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Mourning Customs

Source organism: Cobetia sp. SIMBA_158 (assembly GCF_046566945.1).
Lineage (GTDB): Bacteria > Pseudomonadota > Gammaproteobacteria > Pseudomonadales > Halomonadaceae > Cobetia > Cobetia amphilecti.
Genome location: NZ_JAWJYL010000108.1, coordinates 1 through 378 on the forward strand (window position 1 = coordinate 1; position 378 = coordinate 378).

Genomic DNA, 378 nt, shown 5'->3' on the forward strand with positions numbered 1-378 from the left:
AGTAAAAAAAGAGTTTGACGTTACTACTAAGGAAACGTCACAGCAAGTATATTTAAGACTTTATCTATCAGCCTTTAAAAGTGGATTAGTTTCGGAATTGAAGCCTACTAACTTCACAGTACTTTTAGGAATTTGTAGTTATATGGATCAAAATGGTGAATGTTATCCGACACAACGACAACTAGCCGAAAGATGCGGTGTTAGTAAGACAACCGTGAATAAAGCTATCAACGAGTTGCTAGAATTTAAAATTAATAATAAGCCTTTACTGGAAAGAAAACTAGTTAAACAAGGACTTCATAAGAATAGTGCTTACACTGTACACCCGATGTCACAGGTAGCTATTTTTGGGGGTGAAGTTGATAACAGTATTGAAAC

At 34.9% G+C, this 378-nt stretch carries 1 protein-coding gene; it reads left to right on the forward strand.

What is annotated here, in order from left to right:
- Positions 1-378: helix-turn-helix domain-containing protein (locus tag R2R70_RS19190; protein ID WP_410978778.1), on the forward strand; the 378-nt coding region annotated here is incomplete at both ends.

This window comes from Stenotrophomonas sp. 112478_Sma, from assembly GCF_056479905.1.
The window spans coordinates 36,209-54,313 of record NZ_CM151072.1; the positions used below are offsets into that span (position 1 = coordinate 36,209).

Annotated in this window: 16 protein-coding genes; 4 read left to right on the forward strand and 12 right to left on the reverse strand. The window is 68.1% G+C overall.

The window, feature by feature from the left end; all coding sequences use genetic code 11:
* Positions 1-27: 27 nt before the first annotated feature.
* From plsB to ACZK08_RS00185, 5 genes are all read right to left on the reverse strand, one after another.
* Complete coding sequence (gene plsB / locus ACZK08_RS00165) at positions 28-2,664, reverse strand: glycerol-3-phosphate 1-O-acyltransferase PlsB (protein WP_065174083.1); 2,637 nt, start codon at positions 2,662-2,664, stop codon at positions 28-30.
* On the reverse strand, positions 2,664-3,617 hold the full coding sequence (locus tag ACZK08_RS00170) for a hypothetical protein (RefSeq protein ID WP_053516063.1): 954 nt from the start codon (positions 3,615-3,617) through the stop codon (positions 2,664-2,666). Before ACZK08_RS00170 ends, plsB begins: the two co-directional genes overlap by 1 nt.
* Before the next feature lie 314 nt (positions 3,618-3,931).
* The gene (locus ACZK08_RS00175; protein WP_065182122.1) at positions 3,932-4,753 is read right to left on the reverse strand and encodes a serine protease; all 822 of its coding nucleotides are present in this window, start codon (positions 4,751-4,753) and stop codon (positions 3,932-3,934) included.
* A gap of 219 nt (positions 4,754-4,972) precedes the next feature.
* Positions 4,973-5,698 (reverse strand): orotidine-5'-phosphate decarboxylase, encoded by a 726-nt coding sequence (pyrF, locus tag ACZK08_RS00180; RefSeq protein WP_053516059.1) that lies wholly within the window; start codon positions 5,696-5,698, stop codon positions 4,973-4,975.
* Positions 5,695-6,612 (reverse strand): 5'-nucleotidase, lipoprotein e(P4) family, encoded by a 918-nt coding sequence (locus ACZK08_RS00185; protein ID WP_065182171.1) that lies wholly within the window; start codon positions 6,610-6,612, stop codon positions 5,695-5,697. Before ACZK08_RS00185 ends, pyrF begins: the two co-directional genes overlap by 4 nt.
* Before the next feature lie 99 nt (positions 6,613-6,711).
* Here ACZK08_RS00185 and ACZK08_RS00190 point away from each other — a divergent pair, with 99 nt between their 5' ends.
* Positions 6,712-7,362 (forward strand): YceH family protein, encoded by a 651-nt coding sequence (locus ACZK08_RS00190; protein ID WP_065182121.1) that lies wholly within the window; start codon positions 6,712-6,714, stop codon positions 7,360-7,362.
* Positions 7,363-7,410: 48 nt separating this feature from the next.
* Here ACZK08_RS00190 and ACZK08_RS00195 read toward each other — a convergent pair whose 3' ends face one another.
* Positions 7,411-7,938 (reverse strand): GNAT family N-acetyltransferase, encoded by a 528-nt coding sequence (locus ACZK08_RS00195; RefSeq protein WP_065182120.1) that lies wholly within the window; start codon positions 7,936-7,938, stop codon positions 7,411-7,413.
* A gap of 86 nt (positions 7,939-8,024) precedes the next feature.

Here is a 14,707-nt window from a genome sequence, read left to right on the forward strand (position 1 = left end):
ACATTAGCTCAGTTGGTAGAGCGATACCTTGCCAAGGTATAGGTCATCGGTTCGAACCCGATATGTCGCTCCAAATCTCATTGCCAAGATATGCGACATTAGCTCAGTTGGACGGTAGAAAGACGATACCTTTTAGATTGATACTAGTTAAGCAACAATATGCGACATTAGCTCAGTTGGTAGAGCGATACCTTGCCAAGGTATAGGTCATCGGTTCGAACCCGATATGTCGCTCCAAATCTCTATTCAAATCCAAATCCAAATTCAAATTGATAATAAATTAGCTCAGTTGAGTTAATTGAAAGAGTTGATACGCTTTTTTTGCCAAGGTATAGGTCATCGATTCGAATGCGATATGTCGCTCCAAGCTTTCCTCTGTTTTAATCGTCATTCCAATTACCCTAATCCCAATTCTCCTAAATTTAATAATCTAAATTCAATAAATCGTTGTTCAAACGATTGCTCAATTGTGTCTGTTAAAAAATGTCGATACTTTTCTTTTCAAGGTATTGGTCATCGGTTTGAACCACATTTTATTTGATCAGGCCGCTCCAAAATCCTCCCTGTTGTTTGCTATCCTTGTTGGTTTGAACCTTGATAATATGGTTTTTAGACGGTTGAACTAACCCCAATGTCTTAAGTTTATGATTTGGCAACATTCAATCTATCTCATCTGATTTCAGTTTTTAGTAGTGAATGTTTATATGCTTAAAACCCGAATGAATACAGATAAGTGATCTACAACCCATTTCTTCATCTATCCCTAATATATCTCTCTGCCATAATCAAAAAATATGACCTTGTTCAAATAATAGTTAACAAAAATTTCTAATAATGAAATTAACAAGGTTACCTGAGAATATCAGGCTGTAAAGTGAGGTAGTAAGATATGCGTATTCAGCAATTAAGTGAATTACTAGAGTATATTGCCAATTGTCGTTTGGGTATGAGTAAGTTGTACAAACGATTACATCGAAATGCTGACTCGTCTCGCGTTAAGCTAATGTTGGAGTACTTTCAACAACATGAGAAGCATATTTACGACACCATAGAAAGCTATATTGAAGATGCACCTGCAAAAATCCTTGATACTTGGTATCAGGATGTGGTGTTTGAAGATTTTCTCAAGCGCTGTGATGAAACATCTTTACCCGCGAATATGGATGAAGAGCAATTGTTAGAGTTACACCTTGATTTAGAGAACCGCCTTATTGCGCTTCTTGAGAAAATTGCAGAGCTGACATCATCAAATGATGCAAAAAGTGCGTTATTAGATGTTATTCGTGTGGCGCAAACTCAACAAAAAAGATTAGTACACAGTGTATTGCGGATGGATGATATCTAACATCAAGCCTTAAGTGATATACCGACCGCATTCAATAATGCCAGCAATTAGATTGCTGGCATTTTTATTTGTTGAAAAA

In the mid-19th century, middle and upper-class Americans observed an elaborate set of rules that governed behavior following the death of a spouse or child. These mourning customs were seen as a way of showing proper respect for lost loved ones. In the Civil War period, etiquette books recommended mothers mourn a child for one year, and widows were suggested to mourn for at least two and a half years. Some widows, including England’s Queen Victoria, mourned their husbands’ deaths for the rest of their lives. Most Victorian women mourned in three stages. The deep or heavy mourning stage included plain, completely black clothing, jewelry, bonnets, and outerwear. Women would often wear a heavy black veil in public during this time. The full mourning stage was similar, but some adornment and some lighter shades were allowed. The final stage, half-mourning, permitted the bereaved to wear solid, dark colors other than black. Mary mourned Willie’s death from 1862 to 1863 by wearing black, heavily veiling herself, and suspending all White House social functions.